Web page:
I’m going to go back to the point about unemployment.  Once our unemployment rate is untenable, this gives the government the excuse to lower the minimum wage. Why? Because they can justify paying less by arguing that New Zealand will see higher investment rates from international or foreign interests. Cheaper labour rates amount to increased investments. Who makes money? The companies. Who loses money? The worker. So when either the National Party or the Labour Party tells you they want to ensure that everyone can get a job – they are lying. They can never guarantee it because of the neoliberal paradigm within which NZ operates. The government will never openly admit that unemployment is good for the (monetarist) ‘economy’, well because that would be political suicide. But it’s true.

The problem is that the governments know with higher unemployment, they will spend more in benefits, so what do they do? They make living conditions in New Zealand unbearable. The effect of this is that the low or unskilled workers migrate to Australia for better opportunities, reducing the welfare bill. They migrate because they are competing for jobs with skilled workers and constantly met with rejection from employers and unsustainable living conditions. The traditional low and middle income earners take massive pay cuts so that those on the top salaries get an increase and the companies’ profit. Alternatively, if they are unemployed and on a benefit they are forced off the benefit into roles that they are overqualified for or where their skills can be transferred and that will provide a barely livable wage. This situation is win-win for a govenrment under neoliberalism.  It does not have to be this way. And, yes, it will take a huge paradigm shift to fix, but would some political party just grow some balls and get on with it!


  1. Interesting post.While I do not agree 100% with some of what you claim, I do think you have some quite valid points in there.Looking forward to the next rant 😉


  2. I don't disagree with Neoliberals in suggesting markets are a good way of organising SOME things, and competition is important in terms of propelling development in technology and industry.But economies need to be structured in a way that a) seeks sustainability in the long-term and b) serves the interests of all people.The authoritarian in me says that people do not always know whats best for them, and because the output of collective activity is greater than the sum of its parts – sometimes coercion needs to occur to help realise the best possible outcomes for all.Notwithstanding this scarily Soviet sentiment, it's not about determining the micro issues for people, rather we just need to ensure that the terms upon which we set our market structures are reflective of the empirical knowledge we have about how market dynamics work – and the mitigation of market failure mustn't be viewed as something that is ideologically inconceivable (such is the view of the New Right). Currently the there is a wideheld misconception of market dynamics that fails to take into account the nature of humans as seldom-rational, and the mathematics simply doesn't hold true to neoliberal descriptions of the market. Their out-of-context (read: blind) faith in Adam Smith's 'Invisible Hand' fails to address a number of issues – and until such time that we are willing to break the concrete views of those who wield power and communicate to them a more effective way exists (which will have substantial benefits to all, at the cost of relinquishing some personal choice + product variation) we will continue to continue down this strange path of self-destruction. I am not an advocate of traditional socialist or communist theory – but as economist, I reckon it's quite a simple case of disinterring the untruths of eternal growth & realise that the most efficient way to structure the global economy includes some policies which seek to increase the minimum standards of living and reduce inequality.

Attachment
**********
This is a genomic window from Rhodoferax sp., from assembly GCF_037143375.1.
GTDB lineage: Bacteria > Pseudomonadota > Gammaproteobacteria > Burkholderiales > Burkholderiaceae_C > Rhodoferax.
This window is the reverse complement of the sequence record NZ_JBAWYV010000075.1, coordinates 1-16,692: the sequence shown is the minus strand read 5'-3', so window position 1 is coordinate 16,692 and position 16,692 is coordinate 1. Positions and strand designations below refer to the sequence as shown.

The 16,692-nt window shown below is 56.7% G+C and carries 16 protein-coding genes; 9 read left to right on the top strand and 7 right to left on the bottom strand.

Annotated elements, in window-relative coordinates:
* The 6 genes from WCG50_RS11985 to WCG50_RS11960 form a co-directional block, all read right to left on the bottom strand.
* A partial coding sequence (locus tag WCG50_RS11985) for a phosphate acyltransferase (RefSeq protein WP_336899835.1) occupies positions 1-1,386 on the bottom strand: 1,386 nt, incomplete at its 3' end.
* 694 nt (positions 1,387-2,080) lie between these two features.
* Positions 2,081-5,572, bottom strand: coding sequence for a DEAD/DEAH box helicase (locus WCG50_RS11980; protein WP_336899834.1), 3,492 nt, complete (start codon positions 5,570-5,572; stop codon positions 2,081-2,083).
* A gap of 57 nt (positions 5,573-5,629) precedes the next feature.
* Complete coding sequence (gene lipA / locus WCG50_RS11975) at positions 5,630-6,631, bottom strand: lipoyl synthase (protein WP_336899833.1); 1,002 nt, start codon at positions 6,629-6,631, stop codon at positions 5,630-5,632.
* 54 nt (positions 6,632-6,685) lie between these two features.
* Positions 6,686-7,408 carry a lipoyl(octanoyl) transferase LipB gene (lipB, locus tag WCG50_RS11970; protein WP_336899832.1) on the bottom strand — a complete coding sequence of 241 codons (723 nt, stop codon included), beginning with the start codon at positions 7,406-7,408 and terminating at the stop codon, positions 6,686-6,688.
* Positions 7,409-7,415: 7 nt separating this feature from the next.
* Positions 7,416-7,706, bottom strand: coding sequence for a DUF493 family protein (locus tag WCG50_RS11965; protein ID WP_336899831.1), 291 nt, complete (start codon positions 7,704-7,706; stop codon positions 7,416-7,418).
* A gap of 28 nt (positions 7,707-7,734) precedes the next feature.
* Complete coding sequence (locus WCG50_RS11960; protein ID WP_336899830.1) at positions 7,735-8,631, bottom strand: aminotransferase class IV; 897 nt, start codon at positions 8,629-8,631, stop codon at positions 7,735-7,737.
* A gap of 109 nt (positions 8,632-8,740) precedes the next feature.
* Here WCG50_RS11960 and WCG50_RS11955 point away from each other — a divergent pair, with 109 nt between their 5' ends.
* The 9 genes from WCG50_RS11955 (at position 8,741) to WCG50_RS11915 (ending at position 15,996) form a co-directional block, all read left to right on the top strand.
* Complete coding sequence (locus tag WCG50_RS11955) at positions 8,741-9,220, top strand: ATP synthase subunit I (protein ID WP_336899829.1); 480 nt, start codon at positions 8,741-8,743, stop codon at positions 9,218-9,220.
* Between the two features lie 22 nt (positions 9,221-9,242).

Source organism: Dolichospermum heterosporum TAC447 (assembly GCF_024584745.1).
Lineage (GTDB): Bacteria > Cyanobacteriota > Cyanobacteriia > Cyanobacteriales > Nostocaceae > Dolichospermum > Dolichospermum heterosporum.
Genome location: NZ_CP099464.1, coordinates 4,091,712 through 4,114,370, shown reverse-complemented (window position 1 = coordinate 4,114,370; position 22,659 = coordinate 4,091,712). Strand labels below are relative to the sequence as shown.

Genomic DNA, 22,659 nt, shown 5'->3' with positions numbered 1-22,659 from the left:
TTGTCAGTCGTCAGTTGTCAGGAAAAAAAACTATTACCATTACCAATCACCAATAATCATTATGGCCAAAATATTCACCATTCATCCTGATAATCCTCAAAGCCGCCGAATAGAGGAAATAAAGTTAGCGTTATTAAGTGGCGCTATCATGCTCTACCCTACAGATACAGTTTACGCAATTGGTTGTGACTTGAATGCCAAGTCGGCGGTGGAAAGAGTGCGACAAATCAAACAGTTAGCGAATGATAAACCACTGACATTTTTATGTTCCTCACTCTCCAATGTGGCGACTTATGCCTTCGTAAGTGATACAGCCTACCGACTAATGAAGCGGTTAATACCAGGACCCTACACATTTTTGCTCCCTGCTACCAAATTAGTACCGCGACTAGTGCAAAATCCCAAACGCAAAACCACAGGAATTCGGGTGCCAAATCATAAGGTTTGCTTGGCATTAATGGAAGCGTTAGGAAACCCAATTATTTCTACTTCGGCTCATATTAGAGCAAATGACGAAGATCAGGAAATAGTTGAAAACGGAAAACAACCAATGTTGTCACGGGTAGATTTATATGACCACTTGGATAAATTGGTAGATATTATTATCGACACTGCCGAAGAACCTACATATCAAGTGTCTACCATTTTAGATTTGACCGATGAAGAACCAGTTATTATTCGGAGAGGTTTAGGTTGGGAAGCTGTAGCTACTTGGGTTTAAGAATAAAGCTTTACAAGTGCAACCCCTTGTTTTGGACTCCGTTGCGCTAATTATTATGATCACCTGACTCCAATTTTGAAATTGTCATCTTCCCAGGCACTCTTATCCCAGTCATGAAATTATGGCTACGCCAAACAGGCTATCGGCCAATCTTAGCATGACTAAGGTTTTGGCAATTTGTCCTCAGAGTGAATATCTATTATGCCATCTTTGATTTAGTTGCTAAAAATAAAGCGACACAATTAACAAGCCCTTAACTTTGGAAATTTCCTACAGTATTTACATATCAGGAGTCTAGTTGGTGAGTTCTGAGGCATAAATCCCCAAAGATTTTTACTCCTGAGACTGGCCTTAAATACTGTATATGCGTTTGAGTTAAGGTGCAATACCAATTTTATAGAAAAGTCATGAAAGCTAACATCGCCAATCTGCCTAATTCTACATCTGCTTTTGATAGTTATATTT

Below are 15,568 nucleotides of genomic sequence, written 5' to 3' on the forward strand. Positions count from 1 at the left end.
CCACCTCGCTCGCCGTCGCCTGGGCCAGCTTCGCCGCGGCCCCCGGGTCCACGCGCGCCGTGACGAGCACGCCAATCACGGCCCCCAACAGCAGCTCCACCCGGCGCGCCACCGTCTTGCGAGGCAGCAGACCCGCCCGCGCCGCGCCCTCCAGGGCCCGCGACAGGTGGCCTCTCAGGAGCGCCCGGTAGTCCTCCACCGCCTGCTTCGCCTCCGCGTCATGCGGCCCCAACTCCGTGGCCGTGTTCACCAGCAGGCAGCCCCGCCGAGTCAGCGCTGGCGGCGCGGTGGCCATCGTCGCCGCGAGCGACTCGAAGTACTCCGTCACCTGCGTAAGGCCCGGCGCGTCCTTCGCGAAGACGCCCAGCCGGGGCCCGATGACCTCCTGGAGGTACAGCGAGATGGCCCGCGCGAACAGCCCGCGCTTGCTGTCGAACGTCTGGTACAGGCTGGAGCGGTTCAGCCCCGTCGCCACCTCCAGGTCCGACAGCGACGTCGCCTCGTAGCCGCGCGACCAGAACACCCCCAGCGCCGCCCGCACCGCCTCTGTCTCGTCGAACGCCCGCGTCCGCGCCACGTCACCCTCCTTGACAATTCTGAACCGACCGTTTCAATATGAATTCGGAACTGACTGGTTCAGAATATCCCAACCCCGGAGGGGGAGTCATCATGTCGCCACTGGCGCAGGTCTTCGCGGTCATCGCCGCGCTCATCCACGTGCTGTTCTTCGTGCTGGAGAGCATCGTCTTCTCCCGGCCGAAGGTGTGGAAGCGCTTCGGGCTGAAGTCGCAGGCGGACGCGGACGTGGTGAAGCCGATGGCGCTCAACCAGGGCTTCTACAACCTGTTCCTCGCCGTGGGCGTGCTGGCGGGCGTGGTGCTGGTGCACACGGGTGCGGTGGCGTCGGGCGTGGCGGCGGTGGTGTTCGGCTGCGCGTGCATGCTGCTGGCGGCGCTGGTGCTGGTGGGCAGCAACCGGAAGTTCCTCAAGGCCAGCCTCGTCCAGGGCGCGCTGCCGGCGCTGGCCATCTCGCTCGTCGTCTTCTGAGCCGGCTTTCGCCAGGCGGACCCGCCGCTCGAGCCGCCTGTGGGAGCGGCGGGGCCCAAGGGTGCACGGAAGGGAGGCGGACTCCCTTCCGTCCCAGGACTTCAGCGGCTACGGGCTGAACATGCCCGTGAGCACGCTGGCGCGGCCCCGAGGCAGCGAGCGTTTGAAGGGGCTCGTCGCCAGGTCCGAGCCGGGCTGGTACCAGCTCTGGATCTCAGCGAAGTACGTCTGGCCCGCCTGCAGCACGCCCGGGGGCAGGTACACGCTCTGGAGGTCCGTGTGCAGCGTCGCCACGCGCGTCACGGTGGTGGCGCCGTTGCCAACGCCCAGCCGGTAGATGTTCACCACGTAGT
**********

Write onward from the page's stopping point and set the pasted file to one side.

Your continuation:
3. This is awesome and while my understanding of economics is very limited, its interesting to see the perspective of an economist that considers the importance of social issues and the human element that is often neglected, especially under the right wing models employed in NZ. Thanks!